1>   ls command.


This command displays a listing files in a directory.We can list the names of files available in a directory with this command.It basically displays the listing file of the current directory,suppose we do ‘ls’ after going in root directory,it lists the files present in the root directory.We can also see the listed files by going through the path i.e ls /home/  lists the files in home directory.


-a Shows you all files, even files that are hidden (these files begin with a dot.)
-A List all files including the hidden files. However, does not display the working directory (.) or the parent directory (..).
-b Force printing of non-printable characters to be in octal \ddd notation.
-c Use time of last modification of the i-node (file created, mode changed, and so forth) for sorting (-t) or printing (-l or -n).
-C Multi-column output with entries sorted down the columns. Generally this is the default option.
-d If an argument is a directory it only lists its name not its contents.
-f Force each argument to be interpreted as a directory and list the name found in each slot. This option turns off -l, -t, -s, and -r, and turns on -a; the order is the order in which entries appear in the directory.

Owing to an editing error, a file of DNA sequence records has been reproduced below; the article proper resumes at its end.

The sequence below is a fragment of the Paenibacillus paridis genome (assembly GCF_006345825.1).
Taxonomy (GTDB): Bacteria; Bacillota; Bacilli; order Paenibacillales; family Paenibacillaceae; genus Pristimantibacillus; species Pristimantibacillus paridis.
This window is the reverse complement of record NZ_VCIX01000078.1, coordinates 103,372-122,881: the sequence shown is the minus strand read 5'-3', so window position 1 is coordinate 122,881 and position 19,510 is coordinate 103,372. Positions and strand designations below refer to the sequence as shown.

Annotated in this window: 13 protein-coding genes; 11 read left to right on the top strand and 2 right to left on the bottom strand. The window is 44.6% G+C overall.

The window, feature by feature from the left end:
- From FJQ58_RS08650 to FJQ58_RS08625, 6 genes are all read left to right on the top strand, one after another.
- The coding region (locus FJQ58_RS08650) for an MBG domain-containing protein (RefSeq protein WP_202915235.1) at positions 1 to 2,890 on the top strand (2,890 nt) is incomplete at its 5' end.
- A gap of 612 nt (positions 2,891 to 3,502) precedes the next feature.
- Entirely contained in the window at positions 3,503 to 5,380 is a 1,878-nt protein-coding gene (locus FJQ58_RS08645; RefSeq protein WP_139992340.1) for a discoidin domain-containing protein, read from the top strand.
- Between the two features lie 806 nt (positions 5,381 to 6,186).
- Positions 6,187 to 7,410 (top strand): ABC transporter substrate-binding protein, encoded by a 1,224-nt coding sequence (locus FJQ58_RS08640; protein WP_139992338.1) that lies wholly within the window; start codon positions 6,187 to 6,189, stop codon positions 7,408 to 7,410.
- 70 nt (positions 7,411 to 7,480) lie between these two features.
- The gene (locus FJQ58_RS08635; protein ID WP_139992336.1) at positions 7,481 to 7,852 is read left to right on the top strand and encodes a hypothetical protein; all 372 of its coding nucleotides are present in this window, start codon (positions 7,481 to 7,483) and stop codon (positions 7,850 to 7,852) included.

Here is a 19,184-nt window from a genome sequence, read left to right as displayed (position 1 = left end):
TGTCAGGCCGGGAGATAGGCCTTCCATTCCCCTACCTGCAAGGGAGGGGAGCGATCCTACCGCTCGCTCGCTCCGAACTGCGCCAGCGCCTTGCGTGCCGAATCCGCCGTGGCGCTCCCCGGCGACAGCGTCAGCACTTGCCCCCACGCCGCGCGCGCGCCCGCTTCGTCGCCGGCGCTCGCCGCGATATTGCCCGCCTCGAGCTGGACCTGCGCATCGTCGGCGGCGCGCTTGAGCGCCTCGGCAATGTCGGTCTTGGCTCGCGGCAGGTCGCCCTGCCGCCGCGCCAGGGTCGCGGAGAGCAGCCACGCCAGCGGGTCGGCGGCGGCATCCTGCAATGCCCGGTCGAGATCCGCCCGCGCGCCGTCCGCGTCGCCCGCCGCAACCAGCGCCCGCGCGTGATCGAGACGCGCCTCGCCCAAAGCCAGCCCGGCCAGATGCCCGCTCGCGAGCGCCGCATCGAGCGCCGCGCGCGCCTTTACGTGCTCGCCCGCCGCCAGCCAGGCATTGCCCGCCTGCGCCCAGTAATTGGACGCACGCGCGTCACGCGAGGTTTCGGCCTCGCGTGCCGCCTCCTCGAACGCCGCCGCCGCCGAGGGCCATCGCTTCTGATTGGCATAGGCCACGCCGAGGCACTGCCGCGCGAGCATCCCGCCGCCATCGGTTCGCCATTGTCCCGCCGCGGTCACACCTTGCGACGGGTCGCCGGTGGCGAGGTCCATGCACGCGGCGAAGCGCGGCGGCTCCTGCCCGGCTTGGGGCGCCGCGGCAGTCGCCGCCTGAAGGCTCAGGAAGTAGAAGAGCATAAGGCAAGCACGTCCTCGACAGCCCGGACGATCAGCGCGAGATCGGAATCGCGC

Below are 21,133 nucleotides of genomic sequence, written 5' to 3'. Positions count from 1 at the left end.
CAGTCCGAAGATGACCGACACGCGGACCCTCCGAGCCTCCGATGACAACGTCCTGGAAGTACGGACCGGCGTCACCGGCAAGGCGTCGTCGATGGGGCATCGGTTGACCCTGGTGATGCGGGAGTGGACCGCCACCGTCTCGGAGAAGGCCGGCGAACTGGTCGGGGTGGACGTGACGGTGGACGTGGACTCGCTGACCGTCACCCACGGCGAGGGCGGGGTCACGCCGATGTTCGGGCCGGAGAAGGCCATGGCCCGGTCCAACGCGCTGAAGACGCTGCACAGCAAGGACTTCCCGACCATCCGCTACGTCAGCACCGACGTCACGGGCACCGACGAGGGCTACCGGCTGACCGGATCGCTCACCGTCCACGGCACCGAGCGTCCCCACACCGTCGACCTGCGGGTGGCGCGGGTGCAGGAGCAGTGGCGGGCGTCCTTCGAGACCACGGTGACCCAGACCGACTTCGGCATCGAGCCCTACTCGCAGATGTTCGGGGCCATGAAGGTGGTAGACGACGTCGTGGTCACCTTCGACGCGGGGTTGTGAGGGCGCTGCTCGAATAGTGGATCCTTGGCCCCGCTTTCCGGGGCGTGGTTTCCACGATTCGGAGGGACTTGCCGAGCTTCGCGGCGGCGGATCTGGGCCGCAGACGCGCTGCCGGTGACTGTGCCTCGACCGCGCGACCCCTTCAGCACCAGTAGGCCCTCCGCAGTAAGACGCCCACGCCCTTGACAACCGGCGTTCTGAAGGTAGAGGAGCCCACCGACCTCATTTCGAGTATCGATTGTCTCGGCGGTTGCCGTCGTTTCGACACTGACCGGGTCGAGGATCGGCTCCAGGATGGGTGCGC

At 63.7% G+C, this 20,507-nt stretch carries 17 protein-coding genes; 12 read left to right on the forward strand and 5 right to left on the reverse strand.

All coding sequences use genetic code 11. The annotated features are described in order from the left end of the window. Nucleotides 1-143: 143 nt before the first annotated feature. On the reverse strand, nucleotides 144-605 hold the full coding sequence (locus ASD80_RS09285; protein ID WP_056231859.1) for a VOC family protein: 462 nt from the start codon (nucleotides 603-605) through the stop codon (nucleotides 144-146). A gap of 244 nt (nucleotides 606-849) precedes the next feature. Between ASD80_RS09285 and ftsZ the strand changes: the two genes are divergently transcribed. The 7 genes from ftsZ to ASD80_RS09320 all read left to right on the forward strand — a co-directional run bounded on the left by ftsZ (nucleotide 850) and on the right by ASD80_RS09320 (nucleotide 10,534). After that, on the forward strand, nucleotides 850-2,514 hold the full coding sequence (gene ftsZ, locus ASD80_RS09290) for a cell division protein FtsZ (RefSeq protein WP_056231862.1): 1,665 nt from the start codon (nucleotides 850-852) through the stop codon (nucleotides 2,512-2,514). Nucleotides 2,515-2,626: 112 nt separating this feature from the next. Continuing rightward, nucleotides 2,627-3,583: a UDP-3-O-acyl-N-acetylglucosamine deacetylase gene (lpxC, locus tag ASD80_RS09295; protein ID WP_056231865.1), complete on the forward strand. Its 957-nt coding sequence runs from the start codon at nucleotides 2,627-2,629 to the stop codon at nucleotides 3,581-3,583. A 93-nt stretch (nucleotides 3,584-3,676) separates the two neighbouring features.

-F Mark directories with a trailing slash (/), doors with a trailing greater-than sign (>), executable files with a trailing asterisk (*), FIFOs with a trailing vertical bar (|), symbolic links with a trailing at-sign (@), and AF_Unix address family sockets with a trailing equals sign (=).
-g Same as -l except the owner is not printed.
-i For each file, print the i-node number in the first column of the report.
-l Shows you huge amounts of information (permissions, owners, size, and when last modified.)
-L If an argument is a symbolic link, list the file or directory the link references rather than the link itself.
-m Stream output format; files are listed across the page, separated by commas.
-n The same as -l, except that the owner’s UID and group’s GID numbers are printed, rather than the associated character strings.
-o The same as -l, except that the group is not printed.
-p Displays a slash ( / ) in front of all directories.
-q Force printing of non-printable characters in file names as the character question mark (?).
-r Reverses the order of how the files are displayed.
-R Includes the contents of subdirectories.
-s Give size in blocks, including indirect blocks, for each entry.
-t Shows you the files in modification time.
-u Use time of last access instead of last modification for sorting (with the -t option) or printing (with the -l option).
-x Displays files in columns.
-1 Print one entry per line of output.
pathnames File or directory to list.

There are many more options, we can see them by doing man ls.


About yevlempy
A foodie, a cleartripper, a linux geek!

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